@iwilltry42
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We're currently using Logspout in production to collect logs from all the containers running in our cluster.
With this adapter (still open PR), multiline logs are aggregated easily: gliderlabs/logspout#370
We merged it into our copy of Logspout and it's working perfectly fine for a couple of weeks now.
We then use the Logstash adapter to feed it to ELK.

@portante
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portante commented Jun 25, 2018

Until we are able to annotate every byte written to a pipe with pid and thread id from which it came, isn't the case that handling multiple log lines via a docker log driver will always be error prone, only able to solve the "single process with a single thread container" case?

In the mean time, it might be worth considering the addition of a log driver which just performs a raw byte-capture of stdout & stderr, removing the byte-level interpretation all together. We could then defer the interpretation of the byte stream to the consumer, allowing the writer to operate with as little overhead as possible (avoiding bad containers that write only newlines, or small numbers of bytes between newlines). The writer would only have to record each payload read from a pipe with the timestamp, pipe it came from, and the bytes read from the the read() system call. The reader of the byte stream would then be tasked with reassembling the stream according to whatever interpretation they see fit to use.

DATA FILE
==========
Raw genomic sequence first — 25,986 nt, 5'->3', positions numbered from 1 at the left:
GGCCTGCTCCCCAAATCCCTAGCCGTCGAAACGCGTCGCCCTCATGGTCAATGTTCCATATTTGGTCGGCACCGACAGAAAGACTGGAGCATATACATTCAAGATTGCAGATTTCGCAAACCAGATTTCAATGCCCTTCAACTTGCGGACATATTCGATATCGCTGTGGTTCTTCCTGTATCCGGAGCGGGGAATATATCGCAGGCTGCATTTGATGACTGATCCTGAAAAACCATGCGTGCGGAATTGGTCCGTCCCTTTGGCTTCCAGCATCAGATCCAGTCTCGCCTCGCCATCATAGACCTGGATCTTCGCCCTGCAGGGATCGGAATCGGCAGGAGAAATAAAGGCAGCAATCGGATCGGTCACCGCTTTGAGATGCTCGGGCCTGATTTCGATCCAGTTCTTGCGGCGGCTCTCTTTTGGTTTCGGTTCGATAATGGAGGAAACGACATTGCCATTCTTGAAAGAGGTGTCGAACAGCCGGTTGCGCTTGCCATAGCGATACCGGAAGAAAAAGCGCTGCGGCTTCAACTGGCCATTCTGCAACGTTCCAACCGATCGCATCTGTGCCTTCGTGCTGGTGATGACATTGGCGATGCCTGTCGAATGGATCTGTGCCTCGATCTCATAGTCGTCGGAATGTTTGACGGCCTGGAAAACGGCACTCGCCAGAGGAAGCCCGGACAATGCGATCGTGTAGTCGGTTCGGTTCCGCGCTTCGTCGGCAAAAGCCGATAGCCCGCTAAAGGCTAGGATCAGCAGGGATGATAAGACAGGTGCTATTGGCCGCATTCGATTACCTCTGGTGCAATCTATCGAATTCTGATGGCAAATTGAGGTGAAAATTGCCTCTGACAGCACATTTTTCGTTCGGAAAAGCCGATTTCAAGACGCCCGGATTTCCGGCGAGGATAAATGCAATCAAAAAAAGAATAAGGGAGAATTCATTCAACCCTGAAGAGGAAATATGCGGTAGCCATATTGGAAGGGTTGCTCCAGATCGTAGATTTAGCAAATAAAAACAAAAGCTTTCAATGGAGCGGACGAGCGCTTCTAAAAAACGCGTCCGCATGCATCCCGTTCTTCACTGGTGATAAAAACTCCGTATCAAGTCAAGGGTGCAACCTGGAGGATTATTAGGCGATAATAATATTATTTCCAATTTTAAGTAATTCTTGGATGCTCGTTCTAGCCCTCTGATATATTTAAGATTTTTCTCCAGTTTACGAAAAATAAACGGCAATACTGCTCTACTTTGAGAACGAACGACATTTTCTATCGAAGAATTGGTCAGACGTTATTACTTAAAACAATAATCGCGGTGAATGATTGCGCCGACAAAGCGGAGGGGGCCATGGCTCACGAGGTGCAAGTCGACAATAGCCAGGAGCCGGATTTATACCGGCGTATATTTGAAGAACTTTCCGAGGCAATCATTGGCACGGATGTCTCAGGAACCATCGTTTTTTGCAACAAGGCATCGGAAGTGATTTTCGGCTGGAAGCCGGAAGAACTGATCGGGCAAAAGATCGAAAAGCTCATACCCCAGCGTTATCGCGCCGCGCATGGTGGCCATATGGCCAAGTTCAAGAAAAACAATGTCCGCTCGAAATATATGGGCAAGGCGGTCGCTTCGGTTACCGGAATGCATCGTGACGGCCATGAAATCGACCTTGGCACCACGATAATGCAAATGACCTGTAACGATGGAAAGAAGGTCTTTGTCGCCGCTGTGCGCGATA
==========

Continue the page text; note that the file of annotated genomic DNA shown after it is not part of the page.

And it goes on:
If a reader wants to do multi-line reassembly, that reader would have all the information available to know what byte came from which pipe, but will still have the multi-process, multi-thread issues.

See: cri-o/cri-o#1605